Most Toro lawn mowers have a four-cycle engine, and like all internal combustion engines, they need three things to operate: fuel, spark and air. If you're having trouble starting your Toro lawn mower, a few simple procedures may get you mowing quickly, even in the wake of a long winter during which your mower was in storage. In the worst case, you may have to spend some time draining the tank and cleaning the carburetor.

You get the feeling of lawn mowing
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Get your lawn mower humming after winter storage.

Use the Proper Starting Procedure

Before you suspect problems with the lawn mower, check your owner's manual to make sure you're using the proper starting procedure. Most Toro lawn mowers have a priming bulb, and the manufacturer recommends pressing it three times before pulling the starting cord or turning the key on electric-start models. If the temperature is below 55 degrees Fahrenheit, you should press this bulb five times. It's also important to hold the blade control lever against the handle. This lever engages a brake when you release it, and the mower won't start unless you squeeze it next to the handle to disengage the brake.

Check the Plug, Filter and Battery

A dirty air filter prevents air from getting into the carburetor. To clean the air filter, locate the filter compartment with the help of your owner's manual and follow the instructions to remove it. Clean it with soap and water or replace it. You should also remove the spark plug, using a spark plug wrench, and clean it or replace it if necessary. If the plug is fouled with black carbon deposits, it's an indication of inefficient fuel burning, probably caused by a dirty air filter or bad gasoline. If your lawn mower has an electric start feature, charge the battery for the amount of time recommended in the product manual.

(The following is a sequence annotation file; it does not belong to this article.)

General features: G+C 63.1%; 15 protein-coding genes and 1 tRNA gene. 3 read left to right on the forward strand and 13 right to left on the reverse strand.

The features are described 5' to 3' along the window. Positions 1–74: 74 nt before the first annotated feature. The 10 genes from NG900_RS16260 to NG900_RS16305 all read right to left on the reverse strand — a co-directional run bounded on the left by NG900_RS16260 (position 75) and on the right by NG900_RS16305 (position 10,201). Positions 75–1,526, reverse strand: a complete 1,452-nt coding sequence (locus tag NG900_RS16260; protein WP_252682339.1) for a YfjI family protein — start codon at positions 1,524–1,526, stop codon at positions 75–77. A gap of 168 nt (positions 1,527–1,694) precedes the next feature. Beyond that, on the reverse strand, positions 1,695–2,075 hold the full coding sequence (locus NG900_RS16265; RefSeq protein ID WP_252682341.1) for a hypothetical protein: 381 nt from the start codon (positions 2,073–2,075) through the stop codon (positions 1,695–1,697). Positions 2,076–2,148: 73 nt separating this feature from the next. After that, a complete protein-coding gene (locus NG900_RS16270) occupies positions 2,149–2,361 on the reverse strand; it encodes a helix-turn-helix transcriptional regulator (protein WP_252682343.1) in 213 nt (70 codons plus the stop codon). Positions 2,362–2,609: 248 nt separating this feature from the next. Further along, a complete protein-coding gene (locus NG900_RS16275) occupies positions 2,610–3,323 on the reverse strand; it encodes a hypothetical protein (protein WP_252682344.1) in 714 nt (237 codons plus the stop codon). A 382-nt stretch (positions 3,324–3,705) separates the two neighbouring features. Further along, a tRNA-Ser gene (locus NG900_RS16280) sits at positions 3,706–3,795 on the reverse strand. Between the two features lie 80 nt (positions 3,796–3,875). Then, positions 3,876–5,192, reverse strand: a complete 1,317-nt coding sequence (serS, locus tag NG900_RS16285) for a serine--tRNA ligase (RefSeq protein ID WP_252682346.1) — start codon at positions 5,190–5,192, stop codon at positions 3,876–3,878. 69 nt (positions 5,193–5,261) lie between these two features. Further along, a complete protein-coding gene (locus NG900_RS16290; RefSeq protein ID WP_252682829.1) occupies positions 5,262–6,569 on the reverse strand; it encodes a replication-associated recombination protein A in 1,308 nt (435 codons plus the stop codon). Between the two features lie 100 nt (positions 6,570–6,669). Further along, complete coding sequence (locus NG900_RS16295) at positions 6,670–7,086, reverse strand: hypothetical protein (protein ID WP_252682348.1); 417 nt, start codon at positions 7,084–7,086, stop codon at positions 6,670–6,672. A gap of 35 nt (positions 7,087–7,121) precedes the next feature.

Change the Fuel

It takes about 30 days for fuel to degrade, so if your lawn mower has been in storage for the winter with gas in the tank, there's an excellent chance that the gas is bad. Gasoline collects moisture as it sits, and because water is heavier than gasoline, it sinks into bottom of the tank, where the fuel intake is located, and enters the carburetor when you try to start the engine. Drain stale fuel into an approved container for disposal, and before refilling the tank with fresh fuel, crank the engine several times to clear the carburetor.

Try Starting Fluid

If your Toro lawn mower won't start after following these routine procedures, the carburetor may be blocked with varnishes that accumulate from stale fuel. You can quickly dissolve these with starting fluid; besides being highly flammable, it is also a strong solvent. Remove the air filter and spray a one-second squirt of starting fluid into the carburetor through the air intake, then crank the engine. If the engine sputters but doesn't start, spray more starting fluid and try again. Replace the air filter as soon as the engine turns over. If you get no response at all, it's time to take the mower to a service pro to have the carburetor cleaned.